In the comments section, leave some question that YOU would ask if you were in the room. Which questions should be asked but likely won't?
"Virginia's assault on abortion claims a victim," lamented the WashingtonPost.com headline for an April 28 editorial -- headlined "Virginia's assault on abortion" in the print edition -- savaging the new regulations on clinics in the Old Dominion.
It seems the Post, generally no opponent of government regulation, is staunchly pro-free enterprise when the business in question is killing unborn children for a fee. Here's how the liberal editorial board began its overwrought piece:
"After an extraordinarily productive two years in which Maryland Gov. Martin O’Malley muscled through legislation on several top priorities — including same-sex marriage,gun control, transportation funding and repealing the death penalty — the question is: What, if anything, is there left for him to do before leaving office?"
That's how Washington Post staffer John Wagner opened his Metro section front-page April 22 story "O'Malley plans for rest of term -- and beyond." Nowhere in his 24-paragraph story did Wagner -- no stranger to NewsBusters criticism by the way -- cite any conservative or Republican critics of the liberal Democratic governor, a prospective 2016 presidential contender.
Imagine if you will that in last fall's presidential election -- in a crucial swing state no less -- that the widow of an evangelical pastor voted for her late husband via absentee ballot, committing voter fraud and arguably also violating federal mail offenses in the process. While the story of her prosecution would probably not be headline news, it's hard to imagine a complete or near-total media blackout on the story.
And yet that's exactly what happened in the case of Sister Marguerite Kloos, a Cincinnati nun who pleaded guilty on Tuesday in a Hamilton County, Ohio, court of voter fraud. While the charge carried a maximum 18-month prison term, Kloos was instead remanded to a "diversion program" and if she maintains good behavior, her record will be wiped clean, Cincinnati.com's Kimball Perry reported.
Yesterday 72 congressmen sent letters to the executives at the news divisions of ABC, CBS, and NBC expressing that they were "profoundly appalled" at the broadcast networks censoring the Kermit Gosnell murder trial and the official testimony by a Planned Parenthood representative in Florida opposing a law to stiffen criminal penalties on abortionists who fail to provide medical care to babies who survive abortion attempts.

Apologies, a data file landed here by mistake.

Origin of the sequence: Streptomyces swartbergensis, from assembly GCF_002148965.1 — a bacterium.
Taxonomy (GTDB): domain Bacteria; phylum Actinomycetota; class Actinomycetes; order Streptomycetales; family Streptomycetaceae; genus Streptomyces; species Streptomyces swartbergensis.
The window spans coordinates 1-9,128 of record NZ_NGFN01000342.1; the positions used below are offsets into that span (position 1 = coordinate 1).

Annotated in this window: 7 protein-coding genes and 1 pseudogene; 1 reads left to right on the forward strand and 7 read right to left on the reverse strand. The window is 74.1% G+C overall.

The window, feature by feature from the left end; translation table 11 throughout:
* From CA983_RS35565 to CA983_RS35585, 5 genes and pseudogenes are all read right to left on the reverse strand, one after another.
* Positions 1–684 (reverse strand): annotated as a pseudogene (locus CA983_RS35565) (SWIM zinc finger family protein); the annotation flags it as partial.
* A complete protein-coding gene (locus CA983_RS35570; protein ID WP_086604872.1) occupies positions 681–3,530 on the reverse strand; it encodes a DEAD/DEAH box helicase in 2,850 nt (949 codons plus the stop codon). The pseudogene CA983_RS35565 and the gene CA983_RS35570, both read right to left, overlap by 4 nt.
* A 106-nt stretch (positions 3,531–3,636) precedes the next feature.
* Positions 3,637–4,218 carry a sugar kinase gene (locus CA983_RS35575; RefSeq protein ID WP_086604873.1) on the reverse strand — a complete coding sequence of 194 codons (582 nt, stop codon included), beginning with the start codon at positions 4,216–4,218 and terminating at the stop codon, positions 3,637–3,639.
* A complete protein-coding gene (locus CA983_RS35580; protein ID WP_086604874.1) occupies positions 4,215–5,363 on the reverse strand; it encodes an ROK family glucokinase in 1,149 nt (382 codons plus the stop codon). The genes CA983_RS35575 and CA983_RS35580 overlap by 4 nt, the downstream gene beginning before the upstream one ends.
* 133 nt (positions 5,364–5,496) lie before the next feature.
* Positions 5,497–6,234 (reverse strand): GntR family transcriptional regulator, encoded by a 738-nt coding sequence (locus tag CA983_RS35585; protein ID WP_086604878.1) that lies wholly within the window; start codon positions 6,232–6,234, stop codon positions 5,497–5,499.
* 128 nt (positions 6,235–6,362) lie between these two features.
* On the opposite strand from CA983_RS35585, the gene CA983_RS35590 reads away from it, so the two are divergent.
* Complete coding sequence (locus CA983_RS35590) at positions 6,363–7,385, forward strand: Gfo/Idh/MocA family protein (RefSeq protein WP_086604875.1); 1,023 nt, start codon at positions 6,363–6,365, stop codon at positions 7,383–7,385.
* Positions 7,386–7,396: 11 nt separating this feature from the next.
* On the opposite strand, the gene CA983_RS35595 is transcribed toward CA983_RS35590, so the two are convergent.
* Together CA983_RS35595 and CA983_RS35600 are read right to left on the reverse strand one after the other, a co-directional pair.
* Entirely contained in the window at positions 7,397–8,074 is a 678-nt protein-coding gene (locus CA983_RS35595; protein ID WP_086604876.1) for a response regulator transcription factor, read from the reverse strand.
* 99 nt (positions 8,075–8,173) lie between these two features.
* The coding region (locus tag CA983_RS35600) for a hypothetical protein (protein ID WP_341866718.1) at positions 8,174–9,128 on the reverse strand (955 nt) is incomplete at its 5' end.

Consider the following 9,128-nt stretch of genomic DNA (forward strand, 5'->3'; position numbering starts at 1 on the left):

The effort was organized by Reps. Marsha Blackburn (R-Tenn.) and Steve Scalise (R-La.) and joined by 70 of their colleagues. You can read more at Blackburn's official House.gov website here. [Update: Only one Democratic congressman, Dan Lipinski of Illinois, joined in on the letter.]
Documents obtained through a Freedom of Information Act request revealed that agents for the Internal Revenue Service are bypassing warrants and sifting through the email and other electronic communications of American citizens.
Those documents disclosed that "agents were told they didn't need a warrant to root through emails, texts or Facebook pages of people (the IRS) is investigating," according to Fox News.
The old adage "better late than never" might not apply in the case of President Obama's tardily filed budget.
It's one thing to habitually arrive late for scheduled appearances selfishly to build suspense and annoy those in attendance, but it's another to present this document two months late and after both the House and Senate have passed their own respective budgets.
The liberal media "are deliberately censoring news and information from the American people" on ObamaCare that would cast the Obama administration in a negative light, NewsBusters publisher Brent Bozell charged on the April 11 edition of Varney & Co.
The Media Research Center president rattled off a few such developments that the liberal media completely ignored (watch the full segment below):
As if it weren't enough for the Washington Post to cheerlead for Maryland's new stringent gun control law in the editorial pages and in biased news accounts, staff writers Aaron Davis and Paul Schwartzman today rewarded liberal governor and potential 2016 presidential contender Martin O'Malley with a 62-paragraph front-page victory lap headlined "Behind Md.'s tough gun law, a personal push."